The Emu War of 1932

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After the World War 1, the Australian government decided to reward its veterans by giving them land to farm. About 5,000 of them were given land grants in Western Australia, a region that was largely uninhabited. Veterans mostly choose sheep and wheat as their main occupation and by hard work managed to turn an inhospitable desert into a blooming agricultural community.

By 1929, most of the region has been cleared, and many rivers were dammed to create reserves of water for crops and farm animals. The Great Depression has crashed the markets, and the price of wheat was lower than ever, but then the real disaster struck in 1932.

Emus are large flightless birds endemic to Australia and close relatives of ostriches. They regularly migrate from inland to the coast in search for food, and each year more and more of them have discovered that Campion district in Western Australia, once a wilderness, was now a cultivated land, filled with water reservoirs and wheat fields, providing excellent habitat for them. In 1932, estimated 20,000 emus descendent on the farms in the district. They destroyed crops and farmers were helpless against such large numbers.

In their search for help, veterans came to Ministry of Defense. Sir George Pearce, the minister, was sensitive to their plight and decided to help. He dispatched Major G.P.W. Meredith of the Seventh Heavy Battery of the Royal Australian Artillery with two soldiers, Sergeant S. McMurray and Gunner J. O’Hallora, armed with two Lewis guns and 10,000 rounds of ammunition. The Lewis gun was a light machinegun made in the United States. It was believed that it would have no trouble culling the huge masses of Emus that threatened to collapse the economy of Western Australia. Unfortunately, emus had few aces up their sleeves as well.

The first battle of what would become famous as Emu War happened on November 2nd when farmers tried to herd some 50 emus into an ambush set by Major Meredith and his men. Instead, emus broke into smaller groups, and only a few of them were killed. Two days later, Major Meredith set an ambush near the local lake, expecting a group of some 1,000 emus to come. As they started to drink, Lewis gun opened fire but jammed after firing just 13 bullets, allowing emus to scatter and escape.

The similar situation was seen for the rest of the campaign. As soon as birds heard guns, they would break into smaller groups and run away. Even mounting weapons on trucks didn’t help, since emus easily outrun them and gun couldn’t be fired with any precision while the vehicle was driving over the rough terrain. Emus even devised a new tactic to increase their chances against better-armed opponents:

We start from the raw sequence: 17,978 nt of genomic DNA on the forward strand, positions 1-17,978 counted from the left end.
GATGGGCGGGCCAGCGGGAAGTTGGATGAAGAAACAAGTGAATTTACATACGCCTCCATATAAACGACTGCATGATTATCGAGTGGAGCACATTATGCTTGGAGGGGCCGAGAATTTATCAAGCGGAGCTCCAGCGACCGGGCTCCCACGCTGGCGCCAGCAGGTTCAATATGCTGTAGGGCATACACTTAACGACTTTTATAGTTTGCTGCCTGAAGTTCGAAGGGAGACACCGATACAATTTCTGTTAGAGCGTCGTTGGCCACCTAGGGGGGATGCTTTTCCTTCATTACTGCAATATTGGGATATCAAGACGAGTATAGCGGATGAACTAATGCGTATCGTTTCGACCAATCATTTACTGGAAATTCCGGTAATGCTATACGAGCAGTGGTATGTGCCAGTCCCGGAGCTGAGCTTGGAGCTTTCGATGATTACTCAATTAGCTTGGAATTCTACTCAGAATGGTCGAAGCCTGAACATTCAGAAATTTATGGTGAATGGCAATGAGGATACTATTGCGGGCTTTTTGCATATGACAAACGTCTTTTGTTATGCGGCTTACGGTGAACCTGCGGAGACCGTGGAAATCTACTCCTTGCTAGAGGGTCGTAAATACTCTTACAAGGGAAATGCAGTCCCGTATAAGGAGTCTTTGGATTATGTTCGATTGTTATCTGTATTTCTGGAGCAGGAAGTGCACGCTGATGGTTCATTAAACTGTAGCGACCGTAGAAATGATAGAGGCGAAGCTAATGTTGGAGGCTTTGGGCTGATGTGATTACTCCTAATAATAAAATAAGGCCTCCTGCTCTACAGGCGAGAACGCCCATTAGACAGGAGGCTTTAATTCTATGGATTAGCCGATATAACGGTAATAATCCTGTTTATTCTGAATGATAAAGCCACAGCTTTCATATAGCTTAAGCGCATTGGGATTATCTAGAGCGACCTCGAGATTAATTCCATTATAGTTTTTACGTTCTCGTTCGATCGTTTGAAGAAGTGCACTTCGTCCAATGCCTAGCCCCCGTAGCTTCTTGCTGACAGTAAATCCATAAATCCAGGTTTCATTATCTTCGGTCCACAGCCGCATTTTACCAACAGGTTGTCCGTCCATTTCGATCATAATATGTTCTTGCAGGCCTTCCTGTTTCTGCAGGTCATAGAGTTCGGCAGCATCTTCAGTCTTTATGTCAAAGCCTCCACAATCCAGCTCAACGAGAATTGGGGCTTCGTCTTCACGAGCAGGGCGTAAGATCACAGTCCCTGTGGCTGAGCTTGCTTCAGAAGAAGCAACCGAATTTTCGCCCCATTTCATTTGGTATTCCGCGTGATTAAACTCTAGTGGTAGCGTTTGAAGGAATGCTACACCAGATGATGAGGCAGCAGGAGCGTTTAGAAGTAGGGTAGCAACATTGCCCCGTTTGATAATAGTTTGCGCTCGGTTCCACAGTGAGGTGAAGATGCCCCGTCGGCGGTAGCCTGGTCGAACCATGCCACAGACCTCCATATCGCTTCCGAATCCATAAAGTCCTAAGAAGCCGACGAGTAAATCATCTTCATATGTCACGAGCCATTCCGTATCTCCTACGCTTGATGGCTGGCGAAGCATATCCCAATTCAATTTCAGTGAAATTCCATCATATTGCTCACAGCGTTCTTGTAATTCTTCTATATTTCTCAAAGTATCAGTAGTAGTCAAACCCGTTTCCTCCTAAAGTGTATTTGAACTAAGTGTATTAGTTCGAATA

“Each mob [of birds] has its leader, always an enormous black-plumed bird standing fully six-feet high, who keeps watch while his fellows busy themselves with the wheat. At the first suspicious sign, he gives the signal, and dozens of heads stretch up out of the crop. A few birds will take fright, starting a headlong stampede for the scrub, the leader always remaining until his followers have reached safety.”

Soon the press got hold of the news and started to mercilessly ridicule both the government and the Army. The results were best summarized by ornithologist Dominic Serventy:

“The machine-gunners’ dreams of point-blank fire into serried masses of Emus were soon dissipated. The Emu command had evidently ordered guerrilla tactics, and its unwieldy army soon split up into innumerable small units that made use of the military equipment uneconomic. A crestfallen field force, therefore, withdrew from the combat area after about a month.”

Major Meredith compared his opponents to Zulu warriors, commending them on their maneuverability:

“If we had a military division with the bullet-carrying capacity of these birds it would face any army in the world… They can face machine guns with the invulnerability of tanks. They are like Zulus whom even dum-dum bullets could not stop.”

He was happy to report that his unit didn’t suffer any casualties, which was duly noted in the Australian Parlament, who held a session on the topic, where the government was mocked with a serious of questions by the opposition. One of them was whether any medals were planned for the campaign, to which a representative from Western Australia, A.E. Green answered that if any medals are to be given, they are to go to emus, since they won every battle in the war.

Major was sent to Campion again a month later. He claimed 986 kills with 9,860 rounds after he was recalled in December. The rate of exactly 10 bullets per dead emu is suspiciously round, yet his superiors didn’t comment on that. Despite the repeated requests for help in 1934, 1943, and 1948, the government decided that enough is enough and instead introduced a bounty system, which resulted in almost 60,000 dead emus in just six months of 1934.


As one of the founders of Knjaz Milos tries to bring all the latest news regarding politics. He loves history and is passionate about writing. contact: carsoidoffice[at]